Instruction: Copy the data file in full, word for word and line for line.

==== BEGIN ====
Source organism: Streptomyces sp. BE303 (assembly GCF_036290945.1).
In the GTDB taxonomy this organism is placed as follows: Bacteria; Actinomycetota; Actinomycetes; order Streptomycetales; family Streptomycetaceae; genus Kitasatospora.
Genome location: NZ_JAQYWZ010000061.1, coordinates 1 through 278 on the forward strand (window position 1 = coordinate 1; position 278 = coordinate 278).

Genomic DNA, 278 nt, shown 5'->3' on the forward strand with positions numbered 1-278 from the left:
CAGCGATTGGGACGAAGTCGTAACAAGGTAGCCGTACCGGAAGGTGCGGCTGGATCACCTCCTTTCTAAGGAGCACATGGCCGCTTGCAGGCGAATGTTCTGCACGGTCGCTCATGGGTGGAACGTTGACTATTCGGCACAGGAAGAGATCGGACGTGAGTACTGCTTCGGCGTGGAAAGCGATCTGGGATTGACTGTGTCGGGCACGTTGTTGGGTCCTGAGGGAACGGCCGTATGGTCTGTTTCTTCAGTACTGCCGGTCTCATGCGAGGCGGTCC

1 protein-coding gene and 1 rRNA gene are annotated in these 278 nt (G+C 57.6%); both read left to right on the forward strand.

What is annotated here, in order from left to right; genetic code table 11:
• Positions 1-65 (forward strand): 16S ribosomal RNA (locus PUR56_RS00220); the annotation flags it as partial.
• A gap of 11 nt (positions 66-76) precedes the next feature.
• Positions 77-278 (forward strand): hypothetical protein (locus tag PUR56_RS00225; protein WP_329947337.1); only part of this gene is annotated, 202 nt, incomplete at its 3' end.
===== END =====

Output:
Source organism: Streptomyces sp. BE303 (assembly GCF_036290945.1).
In the GTDB taxonomy this organism is placed as follows: Bacteria; Actinomycetota; Actinomycetes; order Streptomycetales; family Streptomycetaceae; genus Kitasatospora.
Genome location: NZ_JAQYWZ010000061.1, coordinates 1 through 278 on the forward strand (window position 1 = coordinate 1; position 278 = coordinate 278).

Genomic DNA, 278 nt, shown 5'->3' on the forward strand with positions numbered 1-278 from the left:
CAGCGATTGGGACGAAGTCGTAACAAGGTAGCCGTACCGGAAGGTGCGGCTGGATCACCTCCTTTCTAAGGAGCACATGGCCGCTTGCAGGCGAATGTTCTGCACGGTCGCTCATGGGTGGAACGTTGACTATTCGGCACAGGAAGAGATCGGACGTGAGTACTGCTTCGGCGTGGAAAGCGATCTGGGATTGACTGTGTCGGGCACGTTGTTGGGTCCTGAGGGAACGGCCGTATGGTCTGTTTCTTCAGTACTGCCGGTCTCATGCGAGGCGGTCC

1 protein-coding gene and 1 rRNA gene are annotated in these 278 nt (G+C 57.6%); both read left to right on the forward strand.

What is annotated here, in order from left to right; genetic code table 11:
• Positions 1-65 (forward strand): 16S ribosomal RNA (locus PUR56_RS00220); the annotation flags it as partial.
• A gap of 11 nt (positions 66-76) precedes the next feature.
• Positions 77-278 (forward strand): hypothetical protein (locus tag PUR56_RS00225; protein WP_329947337.1); only part of this gene is annotated, 202 nt, incomplete at its 3' end.